Not every family should homeschool. Not every family should go to public school. We can still respect each other. There is no need to look down on homeschoolers, but there is also no need for us to look down on families that choose public schools.
I'm always a little irritated by parents and friends that are so rigid in their thinking that they think I'm blowing it by homeschooling. They usually give their two cents worth -- "What about socializing?" Often I am told that the public school district is blue ribbon rated, or something to that effect. I've been told by church members that our kids need to be in the world at school.
I don't like to be told I'm doing it wrong. So, I realize that they don't want to be told they are doing it wrong. And who am I to know what is needed in their home?
I have decided not to argue about any of this. I side step it and say, "yea, I'm a rebel mom, I homeschool." In my old ward where we had been members for 30 years my kids were known to be good examples at church and knowledgeable about the gospel. No one hassled me too much. But I did feel like the loner.
I have made the decision not to tangle. I don't like contention. My husband would like to shout it from the rooftops -- we all should homeschool our children. I tell him not to say much. It's good for our children, but not everyone can do it, nor would I want to be in a co-op group with everyone. In a way, I like that the majority of kids are in public school. (And yes, I wish it was better, private, moral and etc, etc.)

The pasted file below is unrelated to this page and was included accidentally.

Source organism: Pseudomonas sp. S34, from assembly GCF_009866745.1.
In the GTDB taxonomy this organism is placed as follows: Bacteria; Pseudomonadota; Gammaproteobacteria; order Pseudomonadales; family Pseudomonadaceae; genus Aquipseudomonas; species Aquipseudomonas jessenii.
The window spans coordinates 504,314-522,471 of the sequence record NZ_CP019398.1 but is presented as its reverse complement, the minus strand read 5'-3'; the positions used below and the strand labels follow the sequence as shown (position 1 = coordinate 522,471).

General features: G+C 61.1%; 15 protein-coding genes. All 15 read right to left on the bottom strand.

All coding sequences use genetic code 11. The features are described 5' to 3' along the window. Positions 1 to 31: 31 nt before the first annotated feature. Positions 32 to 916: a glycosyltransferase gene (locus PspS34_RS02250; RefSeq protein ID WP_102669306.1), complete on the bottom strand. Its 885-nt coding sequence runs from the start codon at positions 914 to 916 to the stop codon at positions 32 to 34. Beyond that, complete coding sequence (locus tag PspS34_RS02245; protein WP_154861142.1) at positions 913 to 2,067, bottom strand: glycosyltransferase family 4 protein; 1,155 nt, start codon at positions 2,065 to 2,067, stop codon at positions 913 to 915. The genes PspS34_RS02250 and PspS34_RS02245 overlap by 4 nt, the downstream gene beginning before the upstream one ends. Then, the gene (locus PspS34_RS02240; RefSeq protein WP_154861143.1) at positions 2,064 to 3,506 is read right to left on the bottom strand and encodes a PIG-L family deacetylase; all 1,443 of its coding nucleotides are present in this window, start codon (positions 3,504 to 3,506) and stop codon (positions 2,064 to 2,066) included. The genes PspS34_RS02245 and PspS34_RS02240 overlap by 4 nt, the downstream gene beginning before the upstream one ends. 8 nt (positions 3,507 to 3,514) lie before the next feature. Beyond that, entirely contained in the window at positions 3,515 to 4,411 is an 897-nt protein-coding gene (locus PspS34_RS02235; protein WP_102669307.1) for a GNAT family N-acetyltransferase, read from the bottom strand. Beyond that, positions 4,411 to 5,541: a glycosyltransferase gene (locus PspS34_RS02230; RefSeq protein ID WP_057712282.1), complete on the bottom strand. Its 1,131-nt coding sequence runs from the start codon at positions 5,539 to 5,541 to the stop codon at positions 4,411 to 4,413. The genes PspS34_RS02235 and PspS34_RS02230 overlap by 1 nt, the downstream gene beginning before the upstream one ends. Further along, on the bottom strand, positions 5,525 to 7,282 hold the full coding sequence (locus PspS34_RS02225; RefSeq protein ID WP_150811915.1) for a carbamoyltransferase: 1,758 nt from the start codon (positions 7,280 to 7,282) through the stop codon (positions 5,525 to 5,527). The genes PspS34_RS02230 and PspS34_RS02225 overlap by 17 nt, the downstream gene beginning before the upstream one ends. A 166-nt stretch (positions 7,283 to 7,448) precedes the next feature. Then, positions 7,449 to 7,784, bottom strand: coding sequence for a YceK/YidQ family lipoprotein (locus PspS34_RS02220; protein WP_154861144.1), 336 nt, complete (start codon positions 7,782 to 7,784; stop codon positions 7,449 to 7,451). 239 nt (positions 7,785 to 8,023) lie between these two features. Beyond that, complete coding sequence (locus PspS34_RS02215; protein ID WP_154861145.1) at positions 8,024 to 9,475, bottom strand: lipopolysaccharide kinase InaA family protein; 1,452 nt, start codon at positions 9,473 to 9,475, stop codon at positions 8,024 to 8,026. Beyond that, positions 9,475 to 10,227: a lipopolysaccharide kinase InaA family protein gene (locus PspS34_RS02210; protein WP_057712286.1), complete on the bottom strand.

Come on -- would you want every family to be homeschooling? I feel privileged to be able to homeschool. We have made monetary sacrifices, true. But the day I decided to homeschool my third child for the middle school years, I told him this was a privilege -- "you get to be homeschooled." It's like the days of private tutors, one on one teaching. Most of my kid's friends envied our homeschool life. At first, during the high school years, these friends would try to talk my kids into going to traditional school. And my kids would think they might be missing something. One even went for a year, but begged to come back to homeschool. He has a college degree today from a prestigious college.
I understand that not every mom can do this, nor every child. There are single moms, there are homes that need two incomes. When someone questions my decision to homeschool, I just brush it off, "it works for me and our family, but it isn't for everyone." This lets my friends feel good about their decisions too. After all, this is the best part of freedom and agency -- getting to choose and it's ok if our friends choose public school and we choose homeschool. We can still respect each other, because we're all in different situations. My kids go to seminary with kids that go to public school. My sons participated in track at the public high school. They have friends that were in "school." We can be friends.